from the Exhibition "Five Decades of Style" showing dresses and tailleurs worn by First Ladies

Monday, October 20, 2014

October Blog Sale

There comes the time again of decants and assorted stuff. You know what you have to do.
Please include appropriate title in email sent to Contact so I can sort through them easily. Without further ado, here you go.

Gucci Rush: Discontinued lactonic chypre with quirky vanilla note that got a cult following. Peach, freesia, Turkish rose, vanilla, vetiver, patchouli.

Guerlain Samsara vintage edt: The way it used to be, big, proud, woody. Jasmine and sandalwood.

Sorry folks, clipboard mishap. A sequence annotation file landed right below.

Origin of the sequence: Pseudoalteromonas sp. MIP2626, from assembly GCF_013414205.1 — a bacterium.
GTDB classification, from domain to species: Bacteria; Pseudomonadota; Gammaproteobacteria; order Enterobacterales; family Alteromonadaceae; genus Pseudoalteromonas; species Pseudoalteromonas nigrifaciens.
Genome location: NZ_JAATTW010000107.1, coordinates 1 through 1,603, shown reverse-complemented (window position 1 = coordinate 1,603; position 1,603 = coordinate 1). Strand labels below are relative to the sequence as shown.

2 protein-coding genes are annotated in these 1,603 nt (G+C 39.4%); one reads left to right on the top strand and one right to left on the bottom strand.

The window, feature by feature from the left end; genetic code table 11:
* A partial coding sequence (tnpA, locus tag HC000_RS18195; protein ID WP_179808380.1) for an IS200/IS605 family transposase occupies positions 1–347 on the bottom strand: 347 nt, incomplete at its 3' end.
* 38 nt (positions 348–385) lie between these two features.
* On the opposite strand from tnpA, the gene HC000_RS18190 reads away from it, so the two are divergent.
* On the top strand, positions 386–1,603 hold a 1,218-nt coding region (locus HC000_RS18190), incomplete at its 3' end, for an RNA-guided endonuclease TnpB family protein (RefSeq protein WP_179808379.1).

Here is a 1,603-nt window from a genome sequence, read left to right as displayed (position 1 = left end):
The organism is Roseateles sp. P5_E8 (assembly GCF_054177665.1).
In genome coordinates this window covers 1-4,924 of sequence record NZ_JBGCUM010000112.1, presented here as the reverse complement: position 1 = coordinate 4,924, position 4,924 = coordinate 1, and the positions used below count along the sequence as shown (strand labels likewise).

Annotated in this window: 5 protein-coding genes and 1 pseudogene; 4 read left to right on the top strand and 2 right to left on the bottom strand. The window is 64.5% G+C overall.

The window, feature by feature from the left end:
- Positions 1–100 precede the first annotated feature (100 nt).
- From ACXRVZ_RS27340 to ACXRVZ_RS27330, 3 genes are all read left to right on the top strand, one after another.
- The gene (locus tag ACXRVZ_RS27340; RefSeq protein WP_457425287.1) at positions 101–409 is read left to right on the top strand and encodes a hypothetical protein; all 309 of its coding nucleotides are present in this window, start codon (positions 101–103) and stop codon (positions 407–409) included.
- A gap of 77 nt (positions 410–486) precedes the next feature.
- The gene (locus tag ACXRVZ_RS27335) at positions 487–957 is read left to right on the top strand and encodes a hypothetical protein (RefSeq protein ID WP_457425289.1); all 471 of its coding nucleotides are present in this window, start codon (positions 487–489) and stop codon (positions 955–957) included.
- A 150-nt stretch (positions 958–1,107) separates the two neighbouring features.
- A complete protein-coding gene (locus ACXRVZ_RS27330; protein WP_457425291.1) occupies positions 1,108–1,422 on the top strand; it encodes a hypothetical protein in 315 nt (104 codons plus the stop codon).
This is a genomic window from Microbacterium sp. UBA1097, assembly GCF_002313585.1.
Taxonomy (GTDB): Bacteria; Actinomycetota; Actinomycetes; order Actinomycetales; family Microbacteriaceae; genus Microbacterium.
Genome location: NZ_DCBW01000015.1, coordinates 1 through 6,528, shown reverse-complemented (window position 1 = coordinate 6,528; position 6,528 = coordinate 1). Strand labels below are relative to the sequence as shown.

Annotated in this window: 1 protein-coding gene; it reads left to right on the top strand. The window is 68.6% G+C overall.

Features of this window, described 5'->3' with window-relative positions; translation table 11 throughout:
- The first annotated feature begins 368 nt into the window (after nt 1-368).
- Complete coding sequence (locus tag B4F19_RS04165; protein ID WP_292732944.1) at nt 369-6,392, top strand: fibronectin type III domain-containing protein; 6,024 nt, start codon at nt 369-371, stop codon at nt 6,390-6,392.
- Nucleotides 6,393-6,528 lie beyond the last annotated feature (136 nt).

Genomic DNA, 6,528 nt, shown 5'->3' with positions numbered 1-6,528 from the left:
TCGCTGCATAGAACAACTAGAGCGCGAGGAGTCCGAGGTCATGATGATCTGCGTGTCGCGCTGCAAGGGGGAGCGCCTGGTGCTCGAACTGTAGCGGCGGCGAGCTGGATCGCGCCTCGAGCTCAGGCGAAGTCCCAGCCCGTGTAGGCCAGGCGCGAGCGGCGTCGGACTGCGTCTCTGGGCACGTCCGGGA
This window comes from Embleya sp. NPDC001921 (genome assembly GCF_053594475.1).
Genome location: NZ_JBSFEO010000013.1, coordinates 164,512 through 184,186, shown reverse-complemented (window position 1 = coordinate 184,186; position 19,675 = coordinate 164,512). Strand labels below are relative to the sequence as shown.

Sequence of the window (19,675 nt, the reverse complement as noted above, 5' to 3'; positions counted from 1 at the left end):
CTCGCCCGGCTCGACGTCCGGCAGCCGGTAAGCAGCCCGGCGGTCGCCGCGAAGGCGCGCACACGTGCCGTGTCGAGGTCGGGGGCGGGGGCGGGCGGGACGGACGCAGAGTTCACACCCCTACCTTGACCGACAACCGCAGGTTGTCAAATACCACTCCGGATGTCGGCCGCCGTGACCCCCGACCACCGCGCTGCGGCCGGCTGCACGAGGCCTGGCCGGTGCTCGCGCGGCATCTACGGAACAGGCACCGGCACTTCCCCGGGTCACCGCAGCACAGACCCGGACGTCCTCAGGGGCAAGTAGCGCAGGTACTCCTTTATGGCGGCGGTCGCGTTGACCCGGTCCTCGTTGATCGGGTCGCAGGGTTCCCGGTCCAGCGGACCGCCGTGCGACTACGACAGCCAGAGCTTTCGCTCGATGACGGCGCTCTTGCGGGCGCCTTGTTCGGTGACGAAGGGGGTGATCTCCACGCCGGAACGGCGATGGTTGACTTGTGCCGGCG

Guerlain L'Instant Magic: Discontinued powdery floral that attracts romantic types. Bergamot, rose, jasmine, iris, mimosa, almond, musk.

Lancome Magie Noire vintage: Strong chypre-oriental with darkly menacing trail. Blackcurrant, galbanum, rose, oakmoss, jasmine, amber, incense, myrrh.

Paloma Picasso vintage: The emblematic chypre fronted by Picasso's daughter. Coriander, angelica, aldehydes, ylang ylang, jasmine, tobacco, vetiver, oakmoss, sandalwood, civet, castoreum, musk.

Rochas Madame Rochas vintage edt: Ineffable French chic. Neroli, bergamot, jasmine, rose, aldehydes, orris, violet, narcissus, cedar, sandalwood, oakmoss, tonka beans.

Tom Ford Cafe Rose (Private Line): A unisex chypre blend with highly attractive notes: saffron, black pepper, Turkish rose, coffee, sandalwood, incense, patchouli, amber.